» Agree not to post in a manner than emulates, purports or pretends to be someone else. Under no circumstances are readers posting to Noozhawk to knowingly use the name or identity of another person, whether that is another reader on this site, a public figure, celebrity, elected official or fictitious character. This also means readers will not knowingly give out any personal information of other members of these forums.

» Agree not to solicit others. You agree you will not use Noozhawk’s forums to solicit and/or advertise for personal blogs and websites, without Noozhawk’s express written approval.

Noozhawk’s management and editors, in our sole discretion, retain the right to remove individual posts or to revoke the access privileges of anyone who we believe has violated any of these terms or any other term of this agreement; however, we are under no obligation to do so.

Support Noozhawk Today

You are an important ally in our mission to deliver clear, objective, high-quality professional news reporting for Santa Barbara, Goleta and the rest of Santa Barbara County. Join the Hawks Club today to help keep Noozhawk soaring.

We offer four membership levels: $5 a month, $10 a month, $25 a month or $1 a week. Payments can be made through PayPal below, or click here for information on recurring credit-card payments.

Thank you for your vital support.



 

Special Reports

Heroin Rising
<p>Lizette Correa shares a moment with her 9-month-old daughter, Layla, outside their Goleta home. Correa is about to graduate from Project Recovery, a program of the Santa Barbara Council on Alcoholism & Drug Abuse, and is determined to overcome her heroin addiction — for herself and for her daughter. “I look at her and I think ‘I need to be here for her and I need to show her an example, I don’t want her to see me and learn about drugs’,” she says.</p>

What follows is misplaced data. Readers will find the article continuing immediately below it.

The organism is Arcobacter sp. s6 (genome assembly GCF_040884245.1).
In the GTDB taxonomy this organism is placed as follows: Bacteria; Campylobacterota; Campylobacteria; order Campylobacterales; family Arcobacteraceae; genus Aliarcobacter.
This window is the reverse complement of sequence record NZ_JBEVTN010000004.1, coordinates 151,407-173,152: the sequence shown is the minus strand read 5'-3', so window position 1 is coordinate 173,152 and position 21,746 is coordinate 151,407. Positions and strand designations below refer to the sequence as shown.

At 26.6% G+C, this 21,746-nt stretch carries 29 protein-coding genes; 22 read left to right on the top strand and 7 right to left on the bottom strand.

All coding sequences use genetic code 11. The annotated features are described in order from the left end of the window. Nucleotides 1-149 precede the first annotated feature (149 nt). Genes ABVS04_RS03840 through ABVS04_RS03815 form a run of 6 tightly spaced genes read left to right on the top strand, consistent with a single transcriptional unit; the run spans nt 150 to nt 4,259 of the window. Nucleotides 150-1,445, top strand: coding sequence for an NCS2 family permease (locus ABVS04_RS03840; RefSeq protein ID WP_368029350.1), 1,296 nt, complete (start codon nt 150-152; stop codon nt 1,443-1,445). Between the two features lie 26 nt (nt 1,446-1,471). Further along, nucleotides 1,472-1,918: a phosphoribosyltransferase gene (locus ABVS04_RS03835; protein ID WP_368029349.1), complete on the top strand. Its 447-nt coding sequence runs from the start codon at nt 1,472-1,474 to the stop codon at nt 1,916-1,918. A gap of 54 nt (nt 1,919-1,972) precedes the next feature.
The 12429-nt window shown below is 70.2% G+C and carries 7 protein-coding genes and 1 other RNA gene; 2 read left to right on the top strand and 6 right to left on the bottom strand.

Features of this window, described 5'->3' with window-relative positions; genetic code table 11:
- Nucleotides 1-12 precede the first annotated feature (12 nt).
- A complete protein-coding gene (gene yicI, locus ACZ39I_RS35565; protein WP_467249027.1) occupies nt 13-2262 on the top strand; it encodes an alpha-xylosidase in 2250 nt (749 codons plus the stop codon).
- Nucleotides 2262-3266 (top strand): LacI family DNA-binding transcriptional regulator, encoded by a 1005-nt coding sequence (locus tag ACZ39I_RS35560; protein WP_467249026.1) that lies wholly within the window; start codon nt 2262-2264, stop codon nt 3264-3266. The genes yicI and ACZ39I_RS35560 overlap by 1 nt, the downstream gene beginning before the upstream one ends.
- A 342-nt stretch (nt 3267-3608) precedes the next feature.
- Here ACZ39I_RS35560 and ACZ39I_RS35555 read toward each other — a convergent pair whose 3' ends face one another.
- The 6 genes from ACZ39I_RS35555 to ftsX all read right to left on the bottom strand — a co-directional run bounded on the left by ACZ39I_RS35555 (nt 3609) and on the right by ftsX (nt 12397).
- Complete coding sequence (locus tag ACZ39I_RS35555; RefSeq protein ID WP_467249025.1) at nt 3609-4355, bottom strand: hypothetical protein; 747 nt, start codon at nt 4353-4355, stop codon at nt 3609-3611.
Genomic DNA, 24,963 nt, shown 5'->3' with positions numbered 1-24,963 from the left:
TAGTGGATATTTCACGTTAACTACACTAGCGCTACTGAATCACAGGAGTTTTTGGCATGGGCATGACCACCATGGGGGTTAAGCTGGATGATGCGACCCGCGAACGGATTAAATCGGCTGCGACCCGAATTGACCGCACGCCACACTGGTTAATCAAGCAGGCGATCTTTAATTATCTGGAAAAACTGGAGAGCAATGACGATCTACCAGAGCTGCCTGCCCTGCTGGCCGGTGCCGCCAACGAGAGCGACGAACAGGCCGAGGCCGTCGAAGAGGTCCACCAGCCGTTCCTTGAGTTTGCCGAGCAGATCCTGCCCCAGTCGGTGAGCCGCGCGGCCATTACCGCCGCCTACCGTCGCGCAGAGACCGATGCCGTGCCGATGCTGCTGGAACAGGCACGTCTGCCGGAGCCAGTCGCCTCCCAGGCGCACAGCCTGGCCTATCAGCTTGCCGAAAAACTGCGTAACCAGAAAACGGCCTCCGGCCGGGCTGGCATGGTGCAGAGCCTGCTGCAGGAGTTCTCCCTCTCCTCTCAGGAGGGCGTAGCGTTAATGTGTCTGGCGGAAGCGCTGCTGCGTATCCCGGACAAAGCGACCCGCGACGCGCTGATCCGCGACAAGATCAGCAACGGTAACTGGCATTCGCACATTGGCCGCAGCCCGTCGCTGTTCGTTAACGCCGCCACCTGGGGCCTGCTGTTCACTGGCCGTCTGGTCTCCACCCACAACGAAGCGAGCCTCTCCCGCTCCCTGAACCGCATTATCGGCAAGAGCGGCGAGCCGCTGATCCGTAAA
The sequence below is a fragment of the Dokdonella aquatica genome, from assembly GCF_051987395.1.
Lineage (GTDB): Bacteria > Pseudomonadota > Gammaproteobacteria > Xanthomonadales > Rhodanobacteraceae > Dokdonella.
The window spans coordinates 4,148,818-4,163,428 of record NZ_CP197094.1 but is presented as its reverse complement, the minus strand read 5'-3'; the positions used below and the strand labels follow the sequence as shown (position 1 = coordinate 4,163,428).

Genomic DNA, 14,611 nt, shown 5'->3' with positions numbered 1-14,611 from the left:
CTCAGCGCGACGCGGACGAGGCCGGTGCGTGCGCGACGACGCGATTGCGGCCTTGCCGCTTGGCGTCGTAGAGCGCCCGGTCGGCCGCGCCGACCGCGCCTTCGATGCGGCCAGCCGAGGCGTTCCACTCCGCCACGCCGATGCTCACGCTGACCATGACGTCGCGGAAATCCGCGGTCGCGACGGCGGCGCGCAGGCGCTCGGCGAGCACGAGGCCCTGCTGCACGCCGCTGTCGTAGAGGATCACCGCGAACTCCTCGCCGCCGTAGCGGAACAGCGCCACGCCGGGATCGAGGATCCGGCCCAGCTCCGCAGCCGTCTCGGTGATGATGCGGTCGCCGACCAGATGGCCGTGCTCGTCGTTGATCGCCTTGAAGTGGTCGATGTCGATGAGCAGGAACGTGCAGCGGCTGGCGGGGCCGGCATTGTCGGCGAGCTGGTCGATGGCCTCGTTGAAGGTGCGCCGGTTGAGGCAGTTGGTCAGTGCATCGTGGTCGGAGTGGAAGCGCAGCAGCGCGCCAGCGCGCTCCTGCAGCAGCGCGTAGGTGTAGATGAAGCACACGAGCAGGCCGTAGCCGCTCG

In Struggle to Get Clean, and Stay That Way, Young Mother Battles Heroin Addiction

Santa Barbara County sounds alarm as opiate drug use escalates, spreads into mainstream population
Safety Net Series
<p>Charles Condelos, a retired banker, regularly goes to the Santa Barbara Neighborhood Clinics for his primary care and to renew his prescription for back pain medication. He says Dr. Charles Fenzi, who was treating him that day at the Westside Clinic, and Dr. Susan Lawton are some of the best people he’s ever met.</p>

Safety Net: Patchwork of Clinics Struggles to Keep Santa Barbara County Healthy

Clinics that take all comers a lifeline for low-income patients, with new health-care law about to feed even more into overburdened system. First in a series
Prescription for Abuse
<p>American Medical Response emergency medical technicians arrive at Santa Barbara Cottage Hospital with little time to spare for victims of prescription drug overdoses.</p>

Quiet Epidemic of Prescription Drug Abuse Taking a Toll on Santa Barbara County

Evidence of addiction shows an alarming escalation, Noozhawk finds in Prescription for Abuse special report
Mental Health
<p>Rich Detty and his late wife knew something was wrong with their son, Cliff, but were repeatedly stymied in their attempts to get him help from the mental health system. Cliff Detty, 46, died in April while in restraints at Santa Barbara County’s Psychiatric Health Facility.</p>

While Son Struggled with Mental Illness, Father Fought His Own Battle

Cliff Detty's death reveals scope, limitations of seemingly impenetrable mental health system. First in a series